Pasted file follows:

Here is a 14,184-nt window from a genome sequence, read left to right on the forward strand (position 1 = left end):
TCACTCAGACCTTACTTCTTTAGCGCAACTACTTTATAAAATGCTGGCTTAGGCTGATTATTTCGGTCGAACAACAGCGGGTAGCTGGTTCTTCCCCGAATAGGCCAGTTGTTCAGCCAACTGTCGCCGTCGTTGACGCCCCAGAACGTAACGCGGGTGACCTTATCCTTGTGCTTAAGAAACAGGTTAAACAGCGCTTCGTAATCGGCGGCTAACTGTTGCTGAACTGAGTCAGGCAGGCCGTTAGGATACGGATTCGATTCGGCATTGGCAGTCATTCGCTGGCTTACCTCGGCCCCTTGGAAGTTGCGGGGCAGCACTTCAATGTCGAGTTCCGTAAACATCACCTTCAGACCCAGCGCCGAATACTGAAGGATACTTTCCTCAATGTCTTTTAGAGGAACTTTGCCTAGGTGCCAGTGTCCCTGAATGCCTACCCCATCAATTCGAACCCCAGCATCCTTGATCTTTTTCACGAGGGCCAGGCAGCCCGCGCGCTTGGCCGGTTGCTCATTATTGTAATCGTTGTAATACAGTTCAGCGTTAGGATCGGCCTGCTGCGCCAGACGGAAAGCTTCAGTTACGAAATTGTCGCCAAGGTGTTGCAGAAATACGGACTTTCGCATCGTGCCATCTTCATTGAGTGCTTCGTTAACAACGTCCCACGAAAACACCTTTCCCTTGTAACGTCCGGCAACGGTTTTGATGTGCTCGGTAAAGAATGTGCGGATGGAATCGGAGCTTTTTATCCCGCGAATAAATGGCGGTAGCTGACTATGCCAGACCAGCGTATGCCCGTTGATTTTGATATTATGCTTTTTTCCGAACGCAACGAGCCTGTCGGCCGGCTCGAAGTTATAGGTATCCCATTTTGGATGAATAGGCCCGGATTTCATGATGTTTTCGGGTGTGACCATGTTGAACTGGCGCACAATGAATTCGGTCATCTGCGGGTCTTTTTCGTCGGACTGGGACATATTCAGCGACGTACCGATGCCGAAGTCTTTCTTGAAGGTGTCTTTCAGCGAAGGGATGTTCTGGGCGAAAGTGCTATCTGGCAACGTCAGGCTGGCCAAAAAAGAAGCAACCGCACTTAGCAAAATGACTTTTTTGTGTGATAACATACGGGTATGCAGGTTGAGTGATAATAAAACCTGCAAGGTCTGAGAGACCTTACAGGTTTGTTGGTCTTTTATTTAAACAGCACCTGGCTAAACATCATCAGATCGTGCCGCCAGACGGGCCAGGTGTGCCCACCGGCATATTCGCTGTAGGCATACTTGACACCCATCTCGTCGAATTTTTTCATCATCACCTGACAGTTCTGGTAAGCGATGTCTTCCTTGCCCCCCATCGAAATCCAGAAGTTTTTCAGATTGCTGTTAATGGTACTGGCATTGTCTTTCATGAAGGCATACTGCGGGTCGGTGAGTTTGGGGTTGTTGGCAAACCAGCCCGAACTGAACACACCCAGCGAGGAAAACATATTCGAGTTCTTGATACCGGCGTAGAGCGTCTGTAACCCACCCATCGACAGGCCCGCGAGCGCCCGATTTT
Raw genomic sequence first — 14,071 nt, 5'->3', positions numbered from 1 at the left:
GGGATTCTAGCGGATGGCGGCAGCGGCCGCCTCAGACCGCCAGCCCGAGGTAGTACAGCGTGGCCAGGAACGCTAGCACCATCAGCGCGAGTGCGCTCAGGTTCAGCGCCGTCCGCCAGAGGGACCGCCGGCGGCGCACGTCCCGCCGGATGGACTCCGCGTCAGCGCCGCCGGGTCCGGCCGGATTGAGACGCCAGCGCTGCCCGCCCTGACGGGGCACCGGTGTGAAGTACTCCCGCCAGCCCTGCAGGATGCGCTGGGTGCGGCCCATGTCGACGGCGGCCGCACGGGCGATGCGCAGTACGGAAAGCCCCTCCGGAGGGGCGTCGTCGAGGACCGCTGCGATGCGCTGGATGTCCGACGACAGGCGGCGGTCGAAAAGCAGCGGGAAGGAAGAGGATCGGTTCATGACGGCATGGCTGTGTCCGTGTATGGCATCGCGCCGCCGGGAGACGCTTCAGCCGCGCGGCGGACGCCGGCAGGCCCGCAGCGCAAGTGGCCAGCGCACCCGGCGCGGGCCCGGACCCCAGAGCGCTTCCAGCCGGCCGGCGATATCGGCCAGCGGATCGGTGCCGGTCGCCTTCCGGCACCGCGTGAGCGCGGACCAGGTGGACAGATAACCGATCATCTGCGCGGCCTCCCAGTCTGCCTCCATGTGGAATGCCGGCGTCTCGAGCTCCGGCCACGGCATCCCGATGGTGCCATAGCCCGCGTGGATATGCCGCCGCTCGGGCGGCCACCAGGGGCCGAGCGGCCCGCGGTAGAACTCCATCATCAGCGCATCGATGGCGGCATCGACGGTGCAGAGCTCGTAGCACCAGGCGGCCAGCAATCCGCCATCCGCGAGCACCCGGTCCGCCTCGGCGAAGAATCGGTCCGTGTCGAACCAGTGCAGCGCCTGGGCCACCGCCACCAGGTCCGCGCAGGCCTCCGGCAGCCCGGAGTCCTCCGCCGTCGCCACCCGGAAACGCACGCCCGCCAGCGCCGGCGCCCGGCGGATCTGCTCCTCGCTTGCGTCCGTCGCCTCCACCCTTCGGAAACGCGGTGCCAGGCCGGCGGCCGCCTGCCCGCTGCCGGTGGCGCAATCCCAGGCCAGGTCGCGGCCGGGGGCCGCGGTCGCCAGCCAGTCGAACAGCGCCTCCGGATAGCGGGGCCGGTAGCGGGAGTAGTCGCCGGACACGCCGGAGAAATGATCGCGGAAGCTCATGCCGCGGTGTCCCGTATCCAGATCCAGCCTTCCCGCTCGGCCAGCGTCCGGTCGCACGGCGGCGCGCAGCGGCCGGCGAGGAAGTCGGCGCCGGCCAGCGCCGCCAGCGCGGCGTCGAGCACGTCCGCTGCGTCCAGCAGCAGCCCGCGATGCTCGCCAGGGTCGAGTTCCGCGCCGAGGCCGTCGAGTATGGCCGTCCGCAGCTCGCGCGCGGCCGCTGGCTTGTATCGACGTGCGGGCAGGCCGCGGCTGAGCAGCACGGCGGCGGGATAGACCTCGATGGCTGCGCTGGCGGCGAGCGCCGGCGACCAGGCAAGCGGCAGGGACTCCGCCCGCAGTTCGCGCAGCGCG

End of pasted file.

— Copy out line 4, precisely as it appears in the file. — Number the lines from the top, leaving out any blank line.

GGGATTCTAGCGGATGGCGGCAGCGGCCGCCTCAGACCGCCAGCCCGAGGTAGTACAGCGTGGCCAGGAACGCTAGCACCATCAGCGCGAGTGCGCTCAGGTTCAGCGCCGTCCGCCAGAGGGACCGCCGGCGGCGCACGTCCCGCCGGATGGACTCCGCGTCAGCGCCGCCGGGTCCGGCCGGATTGAGACGCCAGCGCTGCCCGCCCTGACGGGGCACCGGTGTGAAGTACTCCCGCCAGCCCTGCAGGATGCGCTGGGTGCGGCCCATGTCGACGGCGGCCGCACGGGCGATGCGCAGTACGGAAAGCCCCTCCGGAGGGGCGTCGTCGAGGACCGCTGCGATGCGCTGGATGTCCGACGACAGGCGGCGGTCGAAAAGCAGCGGGAAGGAAGAGGATCGGTTCATGACGGCATGGCTGTGTCCGTGTATGGCATCGCGCCGCCGGGAGACGCTTCAGCCGCGCGGCGGACGCCGGCAGGCCCGCAGCGCAAGTGGCCAGCGCACCCGGCGCGGGCCCGGACCCCAGAGCGCTTCCAGCCGGCCGGCGATATCGGCCAGCGGATCGGTGCCGGTCGCCTTCCGGCACCGCGTGAGCGCGGACCAGGTGGACAGATAACCGATCATCTGCGCGGCCTCCCAGTCTGCCTCCATGTGGAATGCCGGCGTCTCGAGCTCCGGCCACGGCATCCCGATGGTGCCATAGCCCGCGTGGATATGCCGCCGCTCGGGCGGCCACCAGGGGCCGAGCGGCCCGCGGTAGAACTCCATCATCAGCGCATCGATGGCGGCATCGACGGTGCAGAGCTCGTAGCACCAGGCGGCCAGCAATCCGCCATCCGCGAGCACCCGGTCCGCCTCGGCGAAGAATCGGTCCGTGTCGAACCAGTGCAGCGCCTGGGCCACCGCCACCAGGTCCGCGCAGGCCTCCGGCAGCCCGGAGTCCTCCGCCGTCGCCACCCGGAAACGCACGCCCGCCAGCGCCGGCGCCCGGCGGATCTGCTCCTCGCTTGCGTCCGTCGCCTCCACCCTTCGGAAACGCGGTGCCAGGCCGGCGGCCGCCTGCCCGCTGCCGGTGGCGCAATCCCAGGCCAGGTCGCGGCCGGGGGCCGCGGTCGCCAGCCAGTCGAACAGCGCCTCCGGATAGCGGGGCCGGTAGCGGGAGTAGTCGCCGGACACGCCGGAGAAATGATCGCGGAAGCTCATGCCGCGGTGTCCCGTATCCAGATCCAGCCTTCCCGCTCGGCCAGCGTCCGGTCGCACGGCGGCGCGCAGCGGCCGGCGAGGAAGTCGGCGCCGGCCAGCGCCGCCAGCGCGGCGTCGAGCACGTCCGCTGCGTCCAGCAGCAGCCCGCGATGCTCGCCAGGGTCGAGTTCCGCGCCGAGGCCGTCGAGTATGGCCGTCCGCAGCTCGCGCGCGGCCGCTGGCTTGTATCGACGTGCGGGCAGGCCGCGGCTGAGCAGCACGGCGGCGGGATAGACCTCGATGGCTGCGCTGGCGGCGAGCGCCGGCGACCAGGCAAGCGGCAGGGACTCCGCCCGCAGTTCGCGCAGCGCG